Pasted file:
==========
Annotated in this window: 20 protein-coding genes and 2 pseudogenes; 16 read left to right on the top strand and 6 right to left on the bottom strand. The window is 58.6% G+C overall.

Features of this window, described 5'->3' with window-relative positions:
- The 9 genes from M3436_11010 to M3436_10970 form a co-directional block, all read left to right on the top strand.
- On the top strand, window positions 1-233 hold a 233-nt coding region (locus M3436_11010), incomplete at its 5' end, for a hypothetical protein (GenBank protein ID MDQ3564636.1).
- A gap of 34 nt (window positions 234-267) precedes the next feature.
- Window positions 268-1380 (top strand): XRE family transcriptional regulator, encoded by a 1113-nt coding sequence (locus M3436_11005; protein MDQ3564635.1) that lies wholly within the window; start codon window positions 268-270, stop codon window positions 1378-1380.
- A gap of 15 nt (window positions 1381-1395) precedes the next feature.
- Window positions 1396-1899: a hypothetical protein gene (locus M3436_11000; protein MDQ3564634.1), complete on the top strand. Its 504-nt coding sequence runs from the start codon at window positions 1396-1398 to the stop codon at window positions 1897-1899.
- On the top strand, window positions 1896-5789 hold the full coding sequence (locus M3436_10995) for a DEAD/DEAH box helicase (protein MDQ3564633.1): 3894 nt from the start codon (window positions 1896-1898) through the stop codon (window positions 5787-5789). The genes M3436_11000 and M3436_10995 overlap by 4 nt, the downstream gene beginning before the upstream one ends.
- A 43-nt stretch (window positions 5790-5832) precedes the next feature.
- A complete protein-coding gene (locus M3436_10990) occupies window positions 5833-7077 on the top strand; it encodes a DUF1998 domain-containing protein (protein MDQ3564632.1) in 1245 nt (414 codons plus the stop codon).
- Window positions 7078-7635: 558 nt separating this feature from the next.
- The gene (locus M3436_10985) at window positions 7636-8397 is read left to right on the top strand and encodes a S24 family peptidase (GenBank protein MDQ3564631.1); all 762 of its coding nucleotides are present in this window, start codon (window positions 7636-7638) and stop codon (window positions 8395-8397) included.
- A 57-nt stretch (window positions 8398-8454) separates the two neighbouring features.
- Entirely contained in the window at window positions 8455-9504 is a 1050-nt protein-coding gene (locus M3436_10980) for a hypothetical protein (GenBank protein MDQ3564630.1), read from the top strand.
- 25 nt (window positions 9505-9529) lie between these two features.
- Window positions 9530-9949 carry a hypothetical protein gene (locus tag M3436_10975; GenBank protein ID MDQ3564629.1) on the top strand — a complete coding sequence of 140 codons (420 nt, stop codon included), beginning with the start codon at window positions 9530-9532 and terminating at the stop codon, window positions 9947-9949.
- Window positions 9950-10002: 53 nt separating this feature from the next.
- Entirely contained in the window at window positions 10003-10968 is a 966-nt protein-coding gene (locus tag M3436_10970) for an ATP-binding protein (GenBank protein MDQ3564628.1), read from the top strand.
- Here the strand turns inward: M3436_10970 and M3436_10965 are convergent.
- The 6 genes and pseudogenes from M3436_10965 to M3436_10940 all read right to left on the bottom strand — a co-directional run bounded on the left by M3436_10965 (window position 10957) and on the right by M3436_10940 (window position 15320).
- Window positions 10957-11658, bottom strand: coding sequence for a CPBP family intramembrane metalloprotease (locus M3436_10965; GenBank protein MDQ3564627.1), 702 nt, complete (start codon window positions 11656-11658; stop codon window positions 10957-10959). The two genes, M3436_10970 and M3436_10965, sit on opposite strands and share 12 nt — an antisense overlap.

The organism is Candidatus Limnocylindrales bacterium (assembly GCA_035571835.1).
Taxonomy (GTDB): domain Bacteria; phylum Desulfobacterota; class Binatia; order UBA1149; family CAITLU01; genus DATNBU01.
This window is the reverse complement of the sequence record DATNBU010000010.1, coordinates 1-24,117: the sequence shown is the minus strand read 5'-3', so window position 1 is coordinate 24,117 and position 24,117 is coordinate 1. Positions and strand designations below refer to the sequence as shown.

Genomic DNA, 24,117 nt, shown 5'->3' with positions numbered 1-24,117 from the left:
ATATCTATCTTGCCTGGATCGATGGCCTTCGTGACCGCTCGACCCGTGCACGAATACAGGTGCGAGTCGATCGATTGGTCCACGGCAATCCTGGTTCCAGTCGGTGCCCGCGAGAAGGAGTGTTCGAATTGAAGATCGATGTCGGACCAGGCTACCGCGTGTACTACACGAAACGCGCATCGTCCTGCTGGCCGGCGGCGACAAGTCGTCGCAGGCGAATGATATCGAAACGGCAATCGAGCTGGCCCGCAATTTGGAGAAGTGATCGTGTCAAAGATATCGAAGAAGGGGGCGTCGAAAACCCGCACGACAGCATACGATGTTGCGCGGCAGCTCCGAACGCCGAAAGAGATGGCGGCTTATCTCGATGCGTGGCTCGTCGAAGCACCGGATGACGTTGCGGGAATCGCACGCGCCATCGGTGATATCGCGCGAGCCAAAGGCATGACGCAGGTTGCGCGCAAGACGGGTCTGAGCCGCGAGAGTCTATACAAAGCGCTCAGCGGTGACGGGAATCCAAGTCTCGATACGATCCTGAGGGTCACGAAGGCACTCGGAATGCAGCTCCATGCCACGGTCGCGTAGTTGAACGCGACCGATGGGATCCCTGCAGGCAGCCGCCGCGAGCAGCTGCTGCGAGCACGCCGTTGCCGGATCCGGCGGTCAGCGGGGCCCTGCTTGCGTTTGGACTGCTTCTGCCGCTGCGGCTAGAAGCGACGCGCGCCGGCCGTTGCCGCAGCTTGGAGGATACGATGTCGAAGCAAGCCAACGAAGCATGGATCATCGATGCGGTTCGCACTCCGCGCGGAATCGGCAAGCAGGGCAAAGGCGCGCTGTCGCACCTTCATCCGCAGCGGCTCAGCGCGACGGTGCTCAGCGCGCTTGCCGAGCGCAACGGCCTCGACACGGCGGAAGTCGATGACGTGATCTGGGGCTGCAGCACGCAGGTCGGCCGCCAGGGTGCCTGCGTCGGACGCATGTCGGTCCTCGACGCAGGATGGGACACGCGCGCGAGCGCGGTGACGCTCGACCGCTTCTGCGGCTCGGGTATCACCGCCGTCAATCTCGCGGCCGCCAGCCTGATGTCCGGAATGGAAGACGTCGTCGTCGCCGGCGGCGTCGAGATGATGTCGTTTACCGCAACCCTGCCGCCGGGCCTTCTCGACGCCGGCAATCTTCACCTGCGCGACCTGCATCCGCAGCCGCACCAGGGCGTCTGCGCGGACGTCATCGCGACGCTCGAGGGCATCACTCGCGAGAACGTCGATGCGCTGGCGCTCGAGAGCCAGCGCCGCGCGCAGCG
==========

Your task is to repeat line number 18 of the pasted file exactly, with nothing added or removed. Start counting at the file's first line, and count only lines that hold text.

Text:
- Window positions 9950-10002: 53 nt separating this feature from the next.